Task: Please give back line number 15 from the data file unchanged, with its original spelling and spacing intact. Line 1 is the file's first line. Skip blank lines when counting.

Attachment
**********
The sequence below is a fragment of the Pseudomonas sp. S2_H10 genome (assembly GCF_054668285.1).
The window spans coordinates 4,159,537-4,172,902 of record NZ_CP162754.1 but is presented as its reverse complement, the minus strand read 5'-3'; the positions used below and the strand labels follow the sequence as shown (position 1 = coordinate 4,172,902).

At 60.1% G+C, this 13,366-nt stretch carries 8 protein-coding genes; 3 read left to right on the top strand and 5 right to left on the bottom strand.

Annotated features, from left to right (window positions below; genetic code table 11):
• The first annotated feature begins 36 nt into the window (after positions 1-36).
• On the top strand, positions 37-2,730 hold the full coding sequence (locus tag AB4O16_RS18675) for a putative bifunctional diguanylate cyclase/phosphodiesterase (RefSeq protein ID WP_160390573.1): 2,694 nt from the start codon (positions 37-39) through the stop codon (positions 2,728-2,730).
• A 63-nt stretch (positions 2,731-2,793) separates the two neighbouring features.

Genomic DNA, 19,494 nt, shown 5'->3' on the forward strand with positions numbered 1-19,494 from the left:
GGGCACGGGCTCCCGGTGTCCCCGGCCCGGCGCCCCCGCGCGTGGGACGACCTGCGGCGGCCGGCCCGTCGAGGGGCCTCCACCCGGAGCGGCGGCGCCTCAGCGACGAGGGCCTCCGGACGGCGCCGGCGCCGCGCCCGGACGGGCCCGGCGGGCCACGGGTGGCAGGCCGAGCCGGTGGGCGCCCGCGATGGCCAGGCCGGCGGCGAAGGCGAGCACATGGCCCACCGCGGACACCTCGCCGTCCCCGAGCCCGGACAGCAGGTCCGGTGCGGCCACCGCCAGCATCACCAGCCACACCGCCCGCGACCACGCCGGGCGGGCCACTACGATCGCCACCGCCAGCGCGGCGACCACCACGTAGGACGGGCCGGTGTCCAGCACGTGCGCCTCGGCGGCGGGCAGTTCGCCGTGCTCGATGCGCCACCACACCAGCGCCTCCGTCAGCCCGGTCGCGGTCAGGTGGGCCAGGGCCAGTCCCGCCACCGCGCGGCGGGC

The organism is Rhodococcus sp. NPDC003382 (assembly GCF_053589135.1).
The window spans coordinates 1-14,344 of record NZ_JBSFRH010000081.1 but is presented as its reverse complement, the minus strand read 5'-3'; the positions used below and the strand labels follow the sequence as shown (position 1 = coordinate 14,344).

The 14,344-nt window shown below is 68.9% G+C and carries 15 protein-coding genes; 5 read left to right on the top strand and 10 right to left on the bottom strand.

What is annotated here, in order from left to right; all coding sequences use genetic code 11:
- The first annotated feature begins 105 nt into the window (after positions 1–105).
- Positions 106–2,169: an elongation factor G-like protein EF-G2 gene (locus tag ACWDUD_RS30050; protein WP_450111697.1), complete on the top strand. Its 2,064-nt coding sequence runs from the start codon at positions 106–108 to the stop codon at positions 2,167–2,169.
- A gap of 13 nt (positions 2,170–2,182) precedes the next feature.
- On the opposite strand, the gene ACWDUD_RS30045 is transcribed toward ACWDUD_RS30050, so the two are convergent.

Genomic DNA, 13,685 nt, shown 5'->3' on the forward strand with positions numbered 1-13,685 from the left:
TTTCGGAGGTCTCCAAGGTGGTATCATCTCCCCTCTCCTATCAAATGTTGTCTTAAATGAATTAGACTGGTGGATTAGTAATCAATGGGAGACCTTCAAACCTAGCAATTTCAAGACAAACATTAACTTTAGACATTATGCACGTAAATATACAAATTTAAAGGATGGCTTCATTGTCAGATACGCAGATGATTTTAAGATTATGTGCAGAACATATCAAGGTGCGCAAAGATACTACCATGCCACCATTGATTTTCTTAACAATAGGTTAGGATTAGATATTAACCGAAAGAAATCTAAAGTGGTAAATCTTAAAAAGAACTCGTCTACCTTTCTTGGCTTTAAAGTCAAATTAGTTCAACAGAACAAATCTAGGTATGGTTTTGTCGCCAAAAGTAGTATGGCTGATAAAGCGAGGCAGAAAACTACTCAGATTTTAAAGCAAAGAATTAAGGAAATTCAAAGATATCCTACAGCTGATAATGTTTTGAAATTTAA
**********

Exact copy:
- Positions 106–2,169: an elongation factor G-like protein EF-G2 gene (locus tag ACWDUD_RS30050; protein WP_450111697.1), complete on the top strand. Its 2,064-nt coding sequence runs from the start codon at positions 106–108 to the stop codon at positions 2,167–2,169.